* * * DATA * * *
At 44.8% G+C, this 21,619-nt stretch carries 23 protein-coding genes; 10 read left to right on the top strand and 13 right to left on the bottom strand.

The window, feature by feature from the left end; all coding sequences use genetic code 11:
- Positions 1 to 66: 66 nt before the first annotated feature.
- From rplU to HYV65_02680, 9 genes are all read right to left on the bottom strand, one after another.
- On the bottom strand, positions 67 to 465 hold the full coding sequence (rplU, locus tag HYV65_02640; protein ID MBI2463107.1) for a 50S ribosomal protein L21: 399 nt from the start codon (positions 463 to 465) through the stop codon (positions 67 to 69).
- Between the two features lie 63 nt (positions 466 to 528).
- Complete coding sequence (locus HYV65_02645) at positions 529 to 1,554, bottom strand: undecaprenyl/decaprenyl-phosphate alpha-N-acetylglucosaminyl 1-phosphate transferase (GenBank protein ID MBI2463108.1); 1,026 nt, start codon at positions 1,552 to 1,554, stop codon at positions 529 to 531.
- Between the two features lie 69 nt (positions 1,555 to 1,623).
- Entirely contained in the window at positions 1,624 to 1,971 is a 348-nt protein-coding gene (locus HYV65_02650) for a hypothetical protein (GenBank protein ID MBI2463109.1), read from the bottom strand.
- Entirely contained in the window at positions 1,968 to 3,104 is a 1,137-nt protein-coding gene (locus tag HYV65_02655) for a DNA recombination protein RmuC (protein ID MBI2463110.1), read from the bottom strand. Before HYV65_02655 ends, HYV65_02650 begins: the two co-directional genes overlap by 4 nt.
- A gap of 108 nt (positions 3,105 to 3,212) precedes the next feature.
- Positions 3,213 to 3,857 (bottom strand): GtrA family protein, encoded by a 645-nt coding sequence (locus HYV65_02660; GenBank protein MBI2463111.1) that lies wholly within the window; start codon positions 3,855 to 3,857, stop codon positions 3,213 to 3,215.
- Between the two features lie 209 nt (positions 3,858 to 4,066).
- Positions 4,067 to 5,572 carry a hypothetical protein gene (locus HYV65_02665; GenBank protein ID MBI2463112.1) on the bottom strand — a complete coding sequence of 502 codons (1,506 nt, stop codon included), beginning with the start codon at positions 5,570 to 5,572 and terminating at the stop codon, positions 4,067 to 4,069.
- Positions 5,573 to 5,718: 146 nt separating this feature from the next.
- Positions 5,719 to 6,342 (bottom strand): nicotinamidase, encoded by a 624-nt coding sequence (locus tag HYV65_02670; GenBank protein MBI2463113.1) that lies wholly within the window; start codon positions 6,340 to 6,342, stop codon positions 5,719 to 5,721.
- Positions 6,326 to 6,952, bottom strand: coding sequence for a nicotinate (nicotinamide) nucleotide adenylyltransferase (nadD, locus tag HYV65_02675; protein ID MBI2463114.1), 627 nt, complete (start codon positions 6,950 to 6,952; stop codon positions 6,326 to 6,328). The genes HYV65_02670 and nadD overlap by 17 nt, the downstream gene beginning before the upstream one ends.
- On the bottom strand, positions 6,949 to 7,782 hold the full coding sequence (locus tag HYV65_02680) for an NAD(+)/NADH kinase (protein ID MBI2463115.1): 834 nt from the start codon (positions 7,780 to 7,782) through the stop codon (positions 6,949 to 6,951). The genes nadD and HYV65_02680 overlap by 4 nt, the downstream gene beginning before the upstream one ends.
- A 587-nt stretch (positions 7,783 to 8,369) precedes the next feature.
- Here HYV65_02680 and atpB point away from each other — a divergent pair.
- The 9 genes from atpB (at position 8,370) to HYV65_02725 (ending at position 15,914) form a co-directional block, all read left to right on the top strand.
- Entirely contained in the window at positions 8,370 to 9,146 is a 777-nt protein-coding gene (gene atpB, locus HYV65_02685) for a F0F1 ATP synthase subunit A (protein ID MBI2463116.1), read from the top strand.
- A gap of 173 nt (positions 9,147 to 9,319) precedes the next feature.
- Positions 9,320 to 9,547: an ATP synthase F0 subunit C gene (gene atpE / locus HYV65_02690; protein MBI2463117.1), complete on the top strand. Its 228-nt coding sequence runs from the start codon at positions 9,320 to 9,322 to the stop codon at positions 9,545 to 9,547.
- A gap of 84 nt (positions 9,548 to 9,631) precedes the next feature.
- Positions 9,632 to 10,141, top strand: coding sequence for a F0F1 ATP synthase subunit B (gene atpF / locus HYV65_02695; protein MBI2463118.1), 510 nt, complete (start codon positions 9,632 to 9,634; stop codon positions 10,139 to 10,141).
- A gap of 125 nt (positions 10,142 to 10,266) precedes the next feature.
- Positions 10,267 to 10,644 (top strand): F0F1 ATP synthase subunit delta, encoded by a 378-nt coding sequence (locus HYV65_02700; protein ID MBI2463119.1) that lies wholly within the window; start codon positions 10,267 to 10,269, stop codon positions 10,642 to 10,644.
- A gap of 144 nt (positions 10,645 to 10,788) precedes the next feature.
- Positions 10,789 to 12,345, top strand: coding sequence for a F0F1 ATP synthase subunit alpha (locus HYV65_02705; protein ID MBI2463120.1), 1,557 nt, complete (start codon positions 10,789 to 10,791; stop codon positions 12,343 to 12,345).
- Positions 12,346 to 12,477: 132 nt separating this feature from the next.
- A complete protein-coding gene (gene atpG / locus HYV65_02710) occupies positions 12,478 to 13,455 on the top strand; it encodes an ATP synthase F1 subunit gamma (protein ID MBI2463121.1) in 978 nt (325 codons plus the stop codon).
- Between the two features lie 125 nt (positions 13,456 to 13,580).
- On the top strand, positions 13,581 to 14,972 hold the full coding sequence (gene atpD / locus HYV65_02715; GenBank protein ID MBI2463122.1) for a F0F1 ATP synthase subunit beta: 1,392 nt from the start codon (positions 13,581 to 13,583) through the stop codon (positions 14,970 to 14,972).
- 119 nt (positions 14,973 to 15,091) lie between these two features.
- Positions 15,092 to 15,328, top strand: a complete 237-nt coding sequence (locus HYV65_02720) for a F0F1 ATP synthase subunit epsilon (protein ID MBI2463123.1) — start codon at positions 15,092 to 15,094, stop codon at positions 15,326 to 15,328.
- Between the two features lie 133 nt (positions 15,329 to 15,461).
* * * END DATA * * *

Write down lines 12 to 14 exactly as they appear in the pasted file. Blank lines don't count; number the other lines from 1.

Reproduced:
- Positions 3,213 to 3,857 (bottom strand): GtrA family protein, encoded by a 645-nt coding sequence (locus HYV65_02660; GenBank protein MBI2463111.1) that lies wholly within the window; start codon positions 3,855 to 3,857, stop codon positions 3,213 to 3,215.
- Between the two features lie 209 nt (positions 3,858 to 4,066).
- Positions 4,067 to 5,572 carry a hypothetical protein gene (locus HYV65_02665; GenBank protein ID MBI2463112.1) on the bottom strand — a complete coding sequence of 502 codons (1,506 nt, stop codon included), beginning with the start codon at positions 5,570 to 5,572 and terminating at the stop codon, positions 4,067 to 4,069.